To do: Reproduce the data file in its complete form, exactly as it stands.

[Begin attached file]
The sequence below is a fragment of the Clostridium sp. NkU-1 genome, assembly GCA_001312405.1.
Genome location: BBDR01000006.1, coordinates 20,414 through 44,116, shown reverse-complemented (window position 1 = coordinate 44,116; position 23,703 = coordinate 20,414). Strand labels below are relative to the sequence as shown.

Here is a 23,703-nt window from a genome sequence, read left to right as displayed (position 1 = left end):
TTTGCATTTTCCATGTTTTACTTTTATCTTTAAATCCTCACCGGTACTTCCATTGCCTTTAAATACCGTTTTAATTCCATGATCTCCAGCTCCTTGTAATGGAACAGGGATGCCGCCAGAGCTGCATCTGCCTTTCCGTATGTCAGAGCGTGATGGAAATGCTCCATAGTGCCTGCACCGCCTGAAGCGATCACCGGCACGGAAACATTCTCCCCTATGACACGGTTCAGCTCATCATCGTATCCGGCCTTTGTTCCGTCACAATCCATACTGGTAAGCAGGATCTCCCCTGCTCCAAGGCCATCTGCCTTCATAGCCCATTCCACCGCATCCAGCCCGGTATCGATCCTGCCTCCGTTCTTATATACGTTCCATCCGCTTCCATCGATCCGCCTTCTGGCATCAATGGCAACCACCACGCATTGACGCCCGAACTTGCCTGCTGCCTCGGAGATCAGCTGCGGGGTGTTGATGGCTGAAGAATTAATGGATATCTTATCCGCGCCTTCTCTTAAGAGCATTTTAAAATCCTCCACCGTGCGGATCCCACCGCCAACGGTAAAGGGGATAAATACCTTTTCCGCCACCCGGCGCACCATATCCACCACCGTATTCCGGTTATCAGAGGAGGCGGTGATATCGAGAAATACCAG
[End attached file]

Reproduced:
The sequence below is a fragment of the Clostridium sp. NkU-1 genome, assembly GCA_001312405.1.
Genome location: BBDR01000006.1, coordinates 20,414 through 44,116, shown reverse-complemented (window position 1 = coordinate 44,116; position 23,703 = coordinate 20,414). Strand labels below are relative to the sequence as shown.

Here is a 23,703-nt window from a genome sequence, read left to right as displayed (position 1 = left end):
TTTGCATTTTCCATGTTTTACTTTTATCTTTAAATCCTCACCGGTACTTCCATTGCCTTTAAATACCGTTTTAATTCCATGATCTCCAGCTCCTTGTAATGGAACAGGGATGCCGCCAGAGCTGCATCTGCCTTTCCGTATGTCAGAGCGTGATGGAAATGCTCCATAGTGCCTGCACCGCCTGAAGCGATCACCGGCACGGAAACATTCTCCCCTATGACACGGTTCAGCTCATCATCGTATCCGGCCTTTGTTCCGTCACAATCCATACTGGTAAGCAGGATCTCCCCTGCTCCAAGGCCATCTGCCTTCATAGCCCATTCCACCGCATCCAGCCCGGTATCGATCCTGCCTCCGTTCTTATATACGTTCCATCCGCTTCCATCGATCCGCCTTCTGGCATCAATGGCAACCACCACGCATTGACGCCCGAACTTGCCTGCTGCCTCGGAGATCAGCTGCGGGGTGTTGATGGCTGAAGAATTAATGGATATCTTATCCGCGCCTTCTCTTAAGAGCATTTTAAAATCCTCCACCGTGCGGATCCCACCGCCAACGGTAAAGGGGATAAATACCTTTTCCGCCACCCGGCGCACCATATCCACCACCGTATTCCGGTTATCAGAGGAGGCGGTGATATCGAGAAATACCAG